“It’s remarkable!” says Lyra. “A civilization without leaders, or even family groups.”

“How then do they deal with visitors?” I inquire.

“Seems that the arrival of visitors is extremely rare, and from what I’ve learned, so rare that there is no formalized procedure for greeting, welcoming, or meeting newcomers.”

Lyra: “When you arrived, out of thin air, it must’ve changed their world.”

“You would think so,” muses Rand thoughtfully, “and yet, it was almost as if I had been expected. When I materialized, I was escorted to an empty chamber where three Microsians met with me: a warrior, a grower, and a crafter. Of course I didn’t understand those differentiations at the time. Each of them attempted communication with me, in their own way, with various combinations of ciliary waves and crystal resonance – and a lot of gazing into my eyes. Two of the three were unable to understand me, and I failed to decode their strange non verbal communication. But the Microsian of the warrior caste succeeded – and she did so spectacularly. Alontyn was able to decipher spoken English very quickly. And even though I sensed some rudiments of her communication immediately, it took me a bit longer to become fluent in her microsian vibro-tongue.”

“Her?” asks Lyra. “The warrior caste includes females?”

“As do all the castes. In a strictly biological sense, all Microsians are female. The exchange of DNA is not necessary for them to reproduce.”

How will these revelations play out over the coming minutes? I am more curious than ever: “Then with whom will we be meeting?”

“As was the case when I arrived, it was decided that a representative from each caste would meet with each of you. You’ll be bonded to a single Microsian, who will become the conduit of your voice to the Unity. The representatives are waiting for you.” Rand pointed skyward, toward the uppermost platform. “Up there.”

“That’s going to be quite a climb,” says Gyro with a tired sigh.

Rand smiles. “There will be no climbing today. The Microsians have a much better way to move between cities. Over here…”

Rand leads us away from the water’s edge, to a cylindrical structure made of transparent material. It disappears overhead into the second platform, and I assume continues upward to the cities above.

“This is a capillary conveyer.   It’s how they move from one city, up or down, to another. You’re going to enjoy this.” Rand steps through the outer wall of the cylinder and is now inside, standing on a film of transparency. He beckons us to join him with a hand gesture. I lean into the wall of the cylinder. Though it appears solid, the material offers a slight resistance – then quite effortlessly, with a gentle pop, I am inside this microsian elevator tube. The circular space easily accommodates we four, and could hold twice our number.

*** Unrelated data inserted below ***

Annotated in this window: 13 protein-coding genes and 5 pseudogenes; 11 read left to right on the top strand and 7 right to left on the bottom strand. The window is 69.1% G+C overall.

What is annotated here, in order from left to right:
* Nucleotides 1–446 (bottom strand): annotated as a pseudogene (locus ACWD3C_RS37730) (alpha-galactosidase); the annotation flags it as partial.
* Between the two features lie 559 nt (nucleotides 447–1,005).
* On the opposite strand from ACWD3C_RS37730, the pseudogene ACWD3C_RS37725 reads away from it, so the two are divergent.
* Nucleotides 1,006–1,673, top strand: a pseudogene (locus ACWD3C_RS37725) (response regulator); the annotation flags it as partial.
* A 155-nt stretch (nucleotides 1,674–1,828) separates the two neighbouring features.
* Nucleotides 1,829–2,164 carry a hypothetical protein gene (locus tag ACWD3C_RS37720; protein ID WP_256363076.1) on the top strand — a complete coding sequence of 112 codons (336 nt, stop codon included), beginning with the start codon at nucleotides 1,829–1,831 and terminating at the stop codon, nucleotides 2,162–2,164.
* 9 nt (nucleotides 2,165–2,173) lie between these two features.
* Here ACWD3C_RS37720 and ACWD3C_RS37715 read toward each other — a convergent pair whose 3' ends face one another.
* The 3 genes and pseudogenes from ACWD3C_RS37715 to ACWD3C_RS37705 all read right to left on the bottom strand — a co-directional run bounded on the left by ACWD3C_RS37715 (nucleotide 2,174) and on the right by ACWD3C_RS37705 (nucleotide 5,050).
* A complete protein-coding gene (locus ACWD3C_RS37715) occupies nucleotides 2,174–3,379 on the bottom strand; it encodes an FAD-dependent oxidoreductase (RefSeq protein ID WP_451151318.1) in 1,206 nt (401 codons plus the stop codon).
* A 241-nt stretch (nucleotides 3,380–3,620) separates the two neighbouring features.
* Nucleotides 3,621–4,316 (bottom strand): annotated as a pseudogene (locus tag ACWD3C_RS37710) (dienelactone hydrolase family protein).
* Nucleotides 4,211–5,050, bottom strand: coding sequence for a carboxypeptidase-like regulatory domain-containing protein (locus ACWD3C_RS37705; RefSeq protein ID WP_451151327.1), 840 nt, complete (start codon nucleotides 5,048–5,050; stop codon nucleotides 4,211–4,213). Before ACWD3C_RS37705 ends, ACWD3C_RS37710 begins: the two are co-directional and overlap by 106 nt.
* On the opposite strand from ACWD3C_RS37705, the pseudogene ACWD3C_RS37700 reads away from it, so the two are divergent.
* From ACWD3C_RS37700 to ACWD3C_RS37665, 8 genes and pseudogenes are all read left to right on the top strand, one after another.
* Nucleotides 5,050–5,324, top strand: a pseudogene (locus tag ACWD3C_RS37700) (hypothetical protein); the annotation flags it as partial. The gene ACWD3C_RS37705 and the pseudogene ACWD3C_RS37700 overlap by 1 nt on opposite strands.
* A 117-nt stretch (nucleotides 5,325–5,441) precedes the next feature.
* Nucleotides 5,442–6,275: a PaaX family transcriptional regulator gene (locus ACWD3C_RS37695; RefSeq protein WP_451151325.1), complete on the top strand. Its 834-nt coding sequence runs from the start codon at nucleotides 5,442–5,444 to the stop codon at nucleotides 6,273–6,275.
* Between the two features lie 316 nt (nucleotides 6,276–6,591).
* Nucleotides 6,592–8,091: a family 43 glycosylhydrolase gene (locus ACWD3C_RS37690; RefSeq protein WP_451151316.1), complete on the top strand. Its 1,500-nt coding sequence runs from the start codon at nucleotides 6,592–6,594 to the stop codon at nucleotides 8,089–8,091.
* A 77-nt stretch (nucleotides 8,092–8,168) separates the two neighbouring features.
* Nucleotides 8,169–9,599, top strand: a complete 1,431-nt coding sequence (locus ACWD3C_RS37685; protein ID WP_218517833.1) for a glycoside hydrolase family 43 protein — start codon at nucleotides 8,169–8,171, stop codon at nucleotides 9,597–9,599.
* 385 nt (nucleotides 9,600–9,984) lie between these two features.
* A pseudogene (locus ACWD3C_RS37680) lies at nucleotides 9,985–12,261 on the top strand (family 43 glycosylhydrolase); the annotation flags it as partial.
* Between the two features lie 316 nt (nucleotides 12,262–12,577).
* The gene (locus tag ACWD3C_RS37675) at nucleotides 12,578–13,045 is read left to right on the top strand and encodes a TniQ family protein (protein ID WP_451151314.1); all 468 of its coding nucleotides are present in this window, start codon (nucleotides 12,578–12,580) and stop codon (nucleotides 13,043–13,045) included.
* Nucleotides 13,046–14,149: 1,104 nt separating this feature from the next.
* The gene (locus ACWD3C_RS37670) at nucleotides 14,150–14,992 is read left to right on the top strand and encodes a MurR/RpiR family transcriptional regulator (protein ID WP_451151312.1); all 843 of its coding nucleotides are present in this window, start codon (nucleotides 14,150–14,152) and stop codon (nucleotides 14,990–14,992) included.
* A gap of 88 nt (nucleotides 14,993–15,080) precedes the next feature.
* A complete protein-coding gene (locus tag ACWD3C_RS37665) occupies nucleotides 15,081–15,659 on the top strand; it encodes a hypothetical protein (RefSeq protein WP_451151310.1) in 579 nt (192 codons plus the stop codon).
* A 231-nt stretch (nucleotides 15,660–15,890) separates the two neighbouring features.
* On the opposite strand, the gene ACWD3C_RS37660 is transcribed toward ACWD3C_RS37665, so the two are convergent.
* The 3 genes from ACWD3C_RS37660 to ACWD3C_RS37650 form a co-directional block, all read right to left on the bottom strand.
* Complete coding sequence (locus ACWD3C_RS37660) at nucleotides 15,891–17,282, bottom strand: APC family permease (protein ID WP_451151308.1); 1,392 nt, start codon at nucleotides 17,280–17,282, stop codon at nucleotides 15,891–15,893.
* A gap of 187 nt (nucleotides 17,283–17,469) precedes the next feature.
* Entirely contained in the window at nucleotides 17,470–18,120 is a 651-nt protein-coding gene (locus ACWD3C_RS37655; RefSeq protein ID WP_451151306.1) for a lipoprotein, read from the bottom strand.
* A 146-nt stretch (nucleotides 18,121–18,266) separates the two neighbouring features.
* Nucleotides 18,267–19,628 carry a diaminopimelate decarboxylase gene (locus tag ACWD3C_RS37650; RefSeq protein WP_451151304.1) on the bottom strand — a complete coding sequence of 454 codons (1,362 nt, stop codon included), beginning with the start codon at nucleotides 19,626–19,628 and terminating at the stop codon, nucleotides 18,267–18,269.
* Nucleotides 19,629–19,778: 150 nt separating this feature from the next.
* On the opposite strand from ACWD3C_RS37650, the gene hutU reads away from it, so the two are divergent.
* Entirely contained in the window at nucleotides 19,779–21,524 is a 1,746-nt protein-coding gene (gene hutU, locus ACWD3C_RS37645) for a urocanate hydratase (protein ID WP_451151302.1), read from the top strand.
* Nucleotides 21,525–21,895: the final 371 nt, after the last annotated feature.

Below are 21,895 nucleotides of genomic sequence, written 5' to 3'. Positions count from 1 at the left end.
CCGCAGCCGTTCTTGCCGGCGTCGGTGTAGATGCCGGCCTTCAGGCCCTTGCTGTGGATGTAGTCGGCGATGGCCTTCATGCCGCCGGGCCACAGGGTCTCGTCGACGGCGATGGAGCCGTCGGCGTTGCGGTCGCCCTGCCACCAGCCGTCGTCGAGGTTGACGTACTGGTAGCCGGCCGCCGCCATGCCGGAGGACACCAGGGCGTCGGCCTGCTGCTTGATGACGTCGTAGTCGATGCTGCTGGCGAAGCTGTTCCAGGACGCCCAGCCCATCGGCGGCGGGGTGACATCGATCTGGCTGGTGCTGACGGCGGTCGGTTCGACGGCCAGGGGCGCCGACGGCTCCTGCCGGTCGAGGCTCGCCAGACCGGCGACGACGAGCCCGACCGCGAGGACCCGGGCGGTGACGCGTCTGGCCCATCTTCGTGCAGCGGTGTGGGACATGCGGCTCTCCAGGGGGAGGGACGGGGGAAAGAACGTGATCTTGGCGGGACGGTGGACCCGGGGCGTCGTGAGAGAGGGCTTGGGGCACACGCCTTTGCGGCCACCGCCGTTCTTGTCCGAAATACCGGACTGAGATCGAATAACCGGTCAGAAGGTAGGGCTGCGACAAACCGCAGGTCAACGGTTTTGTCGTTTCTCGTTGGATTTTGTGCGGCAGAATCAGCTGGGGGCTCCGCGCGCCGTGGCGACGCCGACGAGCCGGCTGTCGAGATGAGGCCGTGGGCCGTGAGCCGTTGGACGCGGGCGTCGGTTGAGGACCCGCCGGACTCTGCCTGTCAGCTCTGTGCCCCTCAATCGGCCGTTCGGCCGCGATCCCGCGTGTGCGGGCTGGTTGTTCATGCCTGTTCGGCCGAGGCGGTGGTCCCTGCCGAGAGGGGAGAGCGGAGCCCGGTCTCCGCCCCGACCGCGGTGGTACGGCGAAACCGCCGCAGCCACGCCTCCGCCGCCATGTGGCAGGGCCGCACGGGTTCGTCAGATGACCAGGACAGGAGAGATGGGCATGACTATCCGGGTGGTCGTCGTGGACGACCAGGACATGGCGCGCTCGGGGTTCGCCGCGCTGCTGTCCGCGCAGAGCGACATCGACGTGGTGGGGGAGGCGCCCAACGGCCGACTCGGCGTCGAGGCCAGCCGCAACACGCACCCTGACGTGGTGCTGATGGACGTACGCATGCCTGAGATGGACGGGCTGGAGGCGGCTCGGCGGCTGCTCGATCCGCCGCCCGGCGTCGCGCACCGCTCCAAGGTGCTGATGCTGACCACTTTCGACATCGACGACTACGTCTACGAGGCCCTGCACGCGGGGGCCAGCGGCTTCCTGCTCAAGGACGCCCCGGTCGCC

Rand, who has kept one hand extended through the transparency, assesses the group, then announces: “Do not touch the wall. When I pull my hand inside, enzymes in the cylinder membrane will denature the proteins in the floor under our feet and we will be suspended on the water itself, via surface tension. The water beneath will instantly carry us up via capillary action.”

I cannot help marveling at the simplicity and genius of the Microsian elevator.

Rand withdraws his hand from the wall of the tube – and in the next instant we are propelled upward at what is for us, an astonishing speed. The foundation level of the Primo Gradu drops away as we ascend through the space between buildings, then a moment of darkness as the tube carries us through the second platform. In the space of a single breath we burst back into the light of the second city as the conveyer carries us higher and higher, through the third, then the fourth.

“Enjoy the view, but don’t press against the cylinder wall,” insists my always thorough first officer.

We break into the light of the fifth city. The grand vista of the captured sea is breathtaking. At this altitude the curved walls of the bottle are drawing closer, curving inward to meet us as we rocket skyward. This vantage point reveals the arrays of algae farms clinging to the inside of the bottle. A shimmer of movement among those vast gravity-defying fields betrays presence of the shy Microsians – the grower caste is hard at work, tending the simple crops that provide the colony with energy and oxygen.

The darkness of the sixth level swallows us momentarily, and when we emerge from shadow, the light of the sixth city is the brightest yet. We have ascended above the atmospheric vapor that drifts about the upper levels of the bottle-space, cloaking the seventh city from the others below.